Between Destinations

I used to have it figured out. When we took a vacation trip, I’d read all about where we were going, note all the points of interest ahead of time, map out the route, and determine what I would think and feel at key locations. Leaving nothing to chance, I would basically imagine it all and take the vacation in my mind before we left. That was before.

On our recently completed trip to the Eastern Sierra, we opened the door to randomness. Sure, we had things planned – places to stay, people to see, things to do. But it was the stuff that happened in between that I’m talking about here. Give you an example:

A key location – mapped, researched, and pre-imagined – was the Ancient Bristlecone Pine Forest. It’s way up in the White Mountains, and home to the oldest living trees in the world. Sounds great, right? It is indeed, and I encourage you to go there. It was right where it was supposed to be on the map, and my research ahead of time helped me understand what I was looking at, but the pre-imagining was way off. You’ll have to see for yourself. It’s quite something walking among them. Maybe that’s what knocked me off the rails.

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They’ve seen it all before.

Rolling back down the mountain, on our way to our next planned location, I saw an historical marker along the highway. I veered off to check it out. I’m sure it sounds like nothing to you, but I never do this. There are hundreds of interesting things that weren’t in the plan that I’ve rolled right by over the years. I didn’t know what this was. Just a stone marker along a desert highway. We stepped out of the car, and were surrounded by the sound of birds. That’s when things changed forever and will no longer be as they were.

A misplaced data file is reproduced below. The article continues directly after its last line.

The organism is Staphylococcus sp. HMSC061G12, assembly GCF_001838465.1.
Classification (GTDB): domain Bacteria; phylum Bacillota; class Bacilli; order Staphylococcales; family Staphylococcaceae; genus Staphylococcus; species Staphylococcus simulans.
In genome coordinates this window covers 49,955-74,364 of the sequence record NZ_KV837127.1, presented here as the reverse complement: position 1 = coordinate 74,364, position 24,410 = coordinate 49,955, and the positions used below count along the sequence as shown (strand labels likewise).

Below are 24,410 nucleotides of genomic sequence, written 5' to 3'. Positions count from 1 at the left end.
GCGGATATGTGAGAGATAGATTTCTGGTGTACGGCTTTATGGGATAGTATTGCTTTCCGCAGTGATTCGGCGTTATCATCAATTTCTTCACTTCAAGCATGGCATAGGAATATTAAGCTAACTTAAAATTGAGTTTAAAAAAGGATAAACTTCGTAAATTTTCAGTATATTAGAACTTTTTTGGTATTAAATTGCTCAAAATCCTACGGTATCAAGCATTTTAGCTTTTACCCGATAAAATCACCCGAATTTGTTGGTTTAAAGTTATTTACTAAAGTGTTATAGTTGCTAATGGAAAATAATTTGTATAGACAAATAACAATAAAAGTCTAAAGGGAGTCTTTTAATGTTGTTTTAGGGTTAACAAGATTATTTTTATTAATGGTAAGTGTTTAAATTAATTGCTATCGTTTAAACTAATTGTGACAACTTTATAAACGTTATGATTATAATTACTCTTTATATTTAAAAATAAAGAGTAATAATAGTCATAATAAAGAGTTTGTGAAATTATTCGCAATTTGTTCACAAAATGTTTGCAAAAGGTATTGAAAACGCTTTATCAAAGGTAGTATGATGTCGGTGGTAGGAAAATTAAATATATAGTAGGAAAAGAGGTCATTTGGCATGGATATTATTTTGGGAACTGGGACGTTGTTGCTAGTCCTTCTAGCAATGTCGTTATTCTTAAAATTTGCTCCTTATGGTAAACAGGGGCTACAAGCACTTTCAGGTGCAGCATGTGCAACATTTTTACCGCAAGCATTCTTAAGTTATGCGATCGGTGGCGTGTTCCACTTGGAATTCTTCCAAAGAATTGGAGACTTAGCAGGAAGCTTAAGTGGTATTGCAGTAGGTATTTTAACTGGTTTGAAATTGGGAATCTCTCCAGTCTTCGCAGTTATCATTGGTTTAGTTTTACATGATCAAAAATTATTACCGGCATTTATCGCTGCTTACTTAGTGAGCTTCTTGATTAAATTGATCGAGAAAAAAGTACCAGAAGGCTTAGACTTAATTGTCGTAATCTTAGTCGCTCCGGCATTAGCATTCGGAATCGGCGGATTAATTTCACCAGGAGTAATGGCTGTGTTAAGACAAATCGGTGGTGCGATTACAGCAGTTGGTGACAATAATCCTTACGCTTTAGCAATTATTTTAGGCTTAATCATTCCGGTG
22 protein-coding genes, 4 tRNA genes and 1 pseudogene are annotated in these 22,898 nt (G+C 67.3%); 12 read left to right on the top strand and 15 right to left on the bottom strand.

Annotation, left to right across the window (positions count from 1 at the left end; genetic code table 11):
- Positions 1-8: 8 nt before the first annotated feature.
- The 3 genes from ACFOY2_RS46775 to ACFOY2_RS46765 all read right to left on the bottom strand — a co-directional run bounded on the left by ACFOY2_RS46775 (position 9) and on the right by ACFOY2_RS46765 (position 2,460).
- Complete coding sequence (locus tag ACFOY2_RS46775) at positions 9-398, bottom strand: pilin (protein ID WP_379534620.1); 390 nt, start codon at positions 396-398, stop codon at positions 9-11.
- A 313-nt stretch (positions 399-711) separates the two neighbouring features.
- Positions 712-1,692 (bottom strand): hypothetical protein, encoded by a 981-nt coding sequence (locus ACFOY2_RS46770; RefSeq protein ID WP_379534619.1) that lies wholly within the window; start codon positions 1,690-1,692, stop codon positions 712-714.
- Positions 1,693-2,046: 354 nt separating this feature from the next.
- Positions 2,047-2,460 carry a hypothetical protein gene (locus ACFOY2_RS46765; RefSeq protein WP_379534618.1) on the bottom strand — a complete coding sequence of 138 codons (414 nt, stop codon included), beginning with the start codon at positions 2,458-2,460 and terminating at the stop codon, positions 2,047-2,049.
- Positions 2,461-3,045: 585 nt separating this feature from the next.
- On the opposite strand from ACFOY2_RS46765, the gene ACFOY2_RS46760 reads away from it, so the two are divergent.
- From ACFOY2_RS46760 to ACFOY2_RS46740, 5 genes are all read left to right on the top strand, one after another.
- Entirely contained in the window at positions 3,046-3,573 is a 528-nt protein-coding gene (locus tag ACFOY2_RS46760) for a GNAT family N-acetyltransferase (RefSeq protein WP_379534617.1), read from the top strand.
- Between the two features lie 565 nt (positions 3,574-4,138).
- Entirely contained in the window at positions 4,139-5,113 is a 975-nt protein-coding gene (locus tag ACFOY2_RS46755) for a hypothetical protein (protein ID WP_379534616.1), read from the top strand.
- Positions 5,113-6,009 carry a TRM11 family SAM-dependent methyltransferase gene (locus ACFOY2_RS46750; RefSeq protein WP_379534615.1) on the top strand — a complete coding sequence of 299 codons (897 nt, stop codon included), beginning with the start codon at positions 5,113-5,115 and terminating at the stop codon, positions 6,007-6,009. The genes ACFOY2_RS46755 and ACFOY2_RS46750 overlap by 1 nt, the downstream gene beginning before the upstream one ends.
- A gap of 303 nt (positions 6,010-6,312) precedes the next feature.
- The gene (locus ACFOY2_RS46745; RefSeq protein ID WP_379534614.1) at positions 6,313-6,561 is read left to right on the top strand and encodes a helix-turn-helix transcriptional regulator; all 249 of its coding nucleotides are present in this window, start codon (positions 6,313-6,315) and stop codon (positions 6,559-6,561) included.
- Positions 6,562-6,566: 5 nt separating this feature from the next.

Doves, finches, flycatchers, pine siskins – they were all around us. We spent a little time there in the shade of cottonwoods and willows, watching the birds come and go. I never even got around to reading the historical marker, but Resident Expert did. This was the Tollhouse Spring, a much-need resting place for migrating birds and a water source for local birds here in the high desert. And it’s very likely that had we not pulled over I would have gone the rest of my life without ever having seen it or heard about it.

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Lesser Goldfinch on flowering sage with some antique barbed wire

On a different day we had plans to meet friends in Bishop for dinner, and we had a little extra time so we drove down 395 to Big Pine and looked around. We noticed some large radio telescopes out in the desert, and a little one-lane road heading in their direction. Radio telescopes are really big. We kept driving, but seemed not to be getting an closer to them. Eventually we did reach them though, and looked at them wondering what the hell they were doing there. After wondering inconclusively for a while, we left. On the way back to the highway we saw free-ranging cattle in the burned ruin of a railway station. Nice!

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Again, this is not how we normally operate. Standard procedure would be to notice the radio telescopes, and move on. Maybe if I’d read about them before hand I would have had them in the schedule.

There were a few other moments on the trip where we gave things a little more time before manually adjusting reality to meet our requirements. The trick will be keeping to this New Me on future travels. If you see me writing down a list of “things to do on the spur of the moment”, that’s not a good sign.

1 Comment

  1. AWESOME. I would love to visit that bird stop.

    Just today as I was teaching, I said to my students, “I LOVE that we can hear the birds in this room.” It is so cool to be reaching arms up to the sky in a stretch and hear birds chirping outside!

    Here’s to the new spontaneous you!

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